Sunday, September 03, 2006

In the Land of Make Believe

Someone made a fictional "what if?" movie about the assassination of President Bush?

My distaste for this exists on many levels. Not the least of which is that, if something like that actually happened, there'd be mobs lining Southern liberals like me up against the wall within 24 hours.

Maybe I just have on some rose colored lenses when it comes to past political discourse, but I'm pretty sure I remember a time when there wasn't a lot of assassination fiction regarding sitting political figures.

These days, members of Congress have spoken of violence against the Judicial Branch as political expression; well read pundits advocate sending people like me to Guantanamo, assassinating people who disagree with them, and 'religious leaders' like Pat Robertson advocate the assassination of other world leaders; I even remember the famous quote back in the day that President Clinton ought not come to North Carolina.

I mean, is it just me, or does the discourse more easily move towards talk of political assassination and violence these days than it once did? I just can't remember it happening back in the day. I can't say I like this kind of talk one little bit.


petallic said...

I take issue with two parts of that article:

#1. “It’s an extraordinarily gripping and powerful piece of work"

The English have never created a gripping, powerful piece of work for television. English dramatic television is CRAP. Bollocking buggering crap. See Coronation Street for Exhibit A. Comedy they can do; see The Office for an example. But drama? Forgetaboutit.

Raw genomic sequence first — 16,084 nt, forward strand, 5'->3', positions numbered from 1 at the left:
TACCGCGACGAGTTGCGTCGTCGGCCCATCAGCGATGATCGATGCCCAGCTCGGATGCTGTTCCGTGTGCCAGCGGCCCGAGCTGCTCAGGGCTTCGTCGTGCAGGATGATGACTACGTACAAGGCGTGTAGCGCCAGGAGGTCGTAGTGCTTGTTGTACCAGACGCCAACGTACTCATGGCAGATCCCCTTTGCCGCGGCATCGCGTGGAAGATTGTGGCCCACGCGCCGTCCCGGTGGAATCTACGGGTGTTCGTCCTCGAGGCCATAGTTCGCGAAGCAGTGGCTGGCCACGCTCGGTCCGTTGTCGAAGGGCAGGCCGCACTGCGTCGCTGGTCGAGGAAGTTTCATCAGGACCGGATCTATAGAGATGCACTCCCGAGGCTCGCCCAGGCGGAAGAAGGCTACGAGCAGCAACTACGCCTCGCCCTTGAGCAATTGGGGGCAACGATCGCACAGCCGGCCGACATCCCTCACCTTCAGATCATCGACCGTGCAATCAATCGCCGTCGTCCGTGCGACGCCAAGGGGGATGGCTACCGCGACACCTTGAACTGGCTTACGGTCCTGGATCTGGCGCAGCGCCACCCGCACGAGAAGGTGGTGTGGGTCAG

#2. "'Death of a President' is directed by Gabriel Range, whose 2003 TV movie 'The Day Britain Stopped' showed what might happen if the country’s transportation network ground to a halt." (emphasis mine)

The National Rail system grinds to a halt about once a week, and nothing major happens. Their train system is fabulous, but it's also largely responsible for the literate nature of the English. You won't catch a Brit without something to read 'cause they know their commute could hit a 2-hour snag at any moment. It also explains why they are such polite travelers, and we're not.

I don't like the idea of this film, but only because I think it's in poor taste to base a film on the death of a living person. If one of my students wrote a fictional piece called, "Death of an English Teacher," I would not be pleased, to say the least.

Dante said...

Somebody has obviously never seen "Buddha of Suburbia." English dramatic television can be very good. Keep in mind that Coronation Street is a soap opera. Soap operas are generally terrible. Saying, "English dramatic television is CRAP. Bollocking buggering crap. See Coronation Street for Exhibit A." is the equivalent of saying "American dramatic television is CRAP. Like, a lot crap and stuff. See All My Children for Exhibit A."

"Bleak House" is an example of a good current British drama series. "Green Wing" is an example of a terrible current British comedy series. Remember that what we see on TV on this side of the pond is the very best television BBC America and PBS are willing to pay for. That usually means low rent shows like comedies and soap operas.

petallic said...

Dante, I'm not speaking of BBC America or PBS. I lived there, I have seen every show you mentioned, and I stand by my statement.

And while Coronation Street may be a soap opera, it's a PRIME TIME soap opera.

Dante said...

"And while Coronation Street may be a soap opera, it's a PRIME TIME soap opera."

So was Dynasty.

Have you really been watching "Bleak House?" The new one? It is most excellent.

petallic said...

Yes, Dynasty was prime time, and it too was crap.

Wouldn't you give the credit for Bleak House more to Dickens than to fine English broadcasting? Yeah, I suppose it's good for a period piece. And yes, I'm an English teacher saying that.